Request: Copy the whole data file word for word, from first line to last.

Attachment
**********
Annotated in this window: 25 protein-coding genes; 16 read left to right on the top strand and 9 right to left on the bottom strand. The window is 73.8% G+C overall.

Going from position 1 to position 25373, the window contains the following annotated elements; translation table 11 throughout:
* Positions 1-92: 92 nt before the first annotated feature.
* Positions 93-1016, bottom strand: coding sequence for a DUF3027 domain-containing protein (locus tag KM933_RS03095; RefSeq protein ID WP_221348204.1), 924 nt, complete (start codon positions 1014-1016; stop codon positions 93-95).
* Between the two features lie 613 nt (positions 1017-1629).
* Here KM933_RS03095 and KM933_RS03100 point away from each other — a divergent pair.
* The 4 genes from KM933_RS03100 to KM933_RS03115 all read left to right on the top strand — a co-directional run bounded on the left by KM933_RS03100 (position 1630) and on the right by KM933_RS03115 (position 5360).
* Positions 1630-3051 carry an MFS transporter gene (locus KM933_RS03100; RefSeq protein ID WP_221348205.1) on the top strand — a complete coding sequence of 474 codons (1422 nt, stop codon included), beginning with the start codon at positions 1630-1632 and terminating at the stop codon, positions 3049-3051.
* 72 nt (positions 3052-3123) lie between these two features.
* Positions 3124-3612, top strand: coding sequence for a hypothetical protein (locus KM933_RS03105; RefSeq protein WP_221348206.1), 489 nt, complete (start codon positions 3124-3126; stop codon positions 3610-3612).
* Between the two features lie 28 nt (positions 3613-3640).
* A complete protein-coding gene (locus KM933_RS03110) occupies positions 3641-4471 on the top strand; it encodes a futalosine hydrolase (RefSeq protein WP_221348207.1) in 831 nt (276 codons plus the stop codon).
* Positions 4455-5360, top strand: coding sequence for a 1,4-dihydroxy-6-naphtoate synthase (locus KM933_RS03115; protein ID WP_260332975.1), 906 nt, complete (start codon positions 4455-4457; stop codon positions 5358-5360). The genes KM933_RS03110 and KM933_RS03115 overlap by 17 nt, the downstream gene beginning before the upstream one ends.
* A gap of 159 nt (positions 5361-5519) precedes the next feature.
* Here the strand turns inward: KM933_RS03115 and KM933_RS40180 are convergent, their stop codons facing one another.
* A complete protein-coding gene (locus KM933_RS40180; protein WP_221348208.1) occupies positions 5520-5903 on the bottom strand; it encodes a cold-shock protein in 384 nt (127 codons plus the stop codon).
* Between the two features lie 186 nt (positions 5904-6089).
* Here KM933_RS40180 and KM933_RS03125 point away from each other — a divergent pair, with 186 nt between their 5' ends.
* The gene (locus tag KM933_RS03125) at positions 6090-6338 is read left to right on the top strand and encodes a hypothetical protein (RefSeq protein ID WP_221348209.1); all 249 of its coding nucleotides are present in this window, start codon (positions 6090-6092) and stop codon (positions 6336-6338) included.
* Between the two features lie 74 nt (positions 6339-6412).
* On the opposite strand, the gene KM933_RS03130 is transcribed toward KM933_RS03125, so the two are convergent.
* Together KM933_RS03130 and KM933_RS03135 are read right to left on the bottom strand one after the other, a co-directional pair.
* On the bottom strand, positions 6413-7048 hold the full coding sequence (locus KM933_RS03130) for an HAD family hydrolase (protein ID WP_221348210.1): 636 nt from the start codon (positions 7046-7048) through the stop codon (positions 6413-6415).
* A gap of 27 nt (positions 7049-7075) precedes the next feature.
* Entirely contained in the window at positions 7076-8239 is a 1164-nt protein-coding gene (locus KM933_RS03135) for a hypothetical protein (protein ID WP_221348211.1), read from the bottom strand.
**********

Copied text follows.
Annotated in this window: 25 protein-coding genes; 16 read left to right on the top strand and 9 right to left on the bottom strand. The window is 73.8% G+C overall.

Going from position 1 to position 25373, the window contains the following annotated elements; translation table 11 throughout:
* Positions 1-92: 92 nt before the first annotated feature.
* Positions 93-1016, bottom strand: coding sequence for a DUF3027 domain-containing protein (locus tag KM933_RS03095; RefSeq protein ID WP_221348204.1), 924 nt, complete (start codon positions 1014-1016; stop codon positions 93-95).
* Between the two features lie 613 nt (positions 1017-1629).
* Here KM933_RS03095 and KM933_RS03100 point away from each other — a divergent pair.
* The 4 genes from KM933_RS03100 to KM933_RS03115 all read left to right on the top strand — a co-directional run bounded on the left by KM933_RS03100 (position 1630) and on the right by KM933_RS03115 (position 5360).
* Positions 1630-3051 carry an MFS transporter gene (locus KM933_RS03100; RefSeq protein ID WP_221348205.1) on the top strand — a complete coding sequence of 474 codons (1422 nt, stop codon included), beginning with the start codon at positions 1630-1632 and terminating at the stop codon, positions 3049-3051.
* 72 nt (positions 3052-3123) lie between these two features.
* Positions 3124-3612, top strand: coding sequence for a hypothetical protein (locus KM933_RS03105; RefSeq protein WP_221348206.1), 489 nt, complete (start codon positions 3124-3126; stop codon positions 3610-3612).
* Between the two features lie 28 nt (positions 3613-3640).
* A complete protein-coding gene (locus KM933_RS03110) occupies positions 3641-4471 on the top strand; it encodes a futalosine hydrolase (RefSeq protein WP_221348207.1) in 831 nt (276 codons plus the stop codon).
* Positions 4455-5360, top strand: coding sequence for a 1,4-dihydroxy-6-naphtoate synthase (locus KM933_RS03115; protein ID WP_260332975.1), 906 nt, complete (start codon positions 4455-4457; stop codon positions 5358-5360). The genes KM933_RS03110 and KM933_RS03115 overlap by 17 nt, the downstream gene beginning before the upstream one ends.
* A gap of 159 nt (positions 5361-5519) precedes the next feature.
* Here the strand turns inward: KM933_RS03115 and KM933_RS40180 are convergent, their stop codons facing one another.
* A complete protein-coding gene (locus KM933_RS40180; protein WP_221348208.1) occupies positions 5520-5903 on the bottom strand; it encodes a cold-shock protein in 384 nt (127 codons plus the stop codon).
* Between the two features lie 186 nt (positions 5904-6089).
* Here KM933_RS40180 and KM933_RS03125 point away from each other — a divergent pair, with 186 nt between their 5' ends.
* The gene (locus tag KM933_RS03125) at positions 6090-6338 is read left to right on the top strand and encodes a hypothetical protein (RefSeq protein ID WP_221348209.1); all 249 of its coding nucleotides are present in this window, start codon (positions 6090-6092) and stop codon (positions 6336-6338) included.
* Between the two features lie 74 nt (positions 6339-6412).
* On the opposite strand, the gene KM933_RS03130 is transcribed toward KM933_RS03125, so the two are convergent.
* Together KM933_RS03130 and KM933_RS03135 are read right to left on the bottom strand one after the other, a co-directional pair.
* On the bottom strand, positions 6413-7048 hold the full coding sequence (locus KM933_RS03130) for an HAD family hydrolase (protein ID WP_221348210.1): 636 nt from the start codon (positions 7046-7048) through the stop codon (positions 6413-6415).
* A gap of 27 nt (positions 7049-7075) precedes the next feature.
* Entirely contained in the window at positions 7076-8239 is a 1164-nt protein-coding gene (locus KM933_RS03135) for a hypothetical protein (protein ID WP_221348211.1), read from the bottom strand.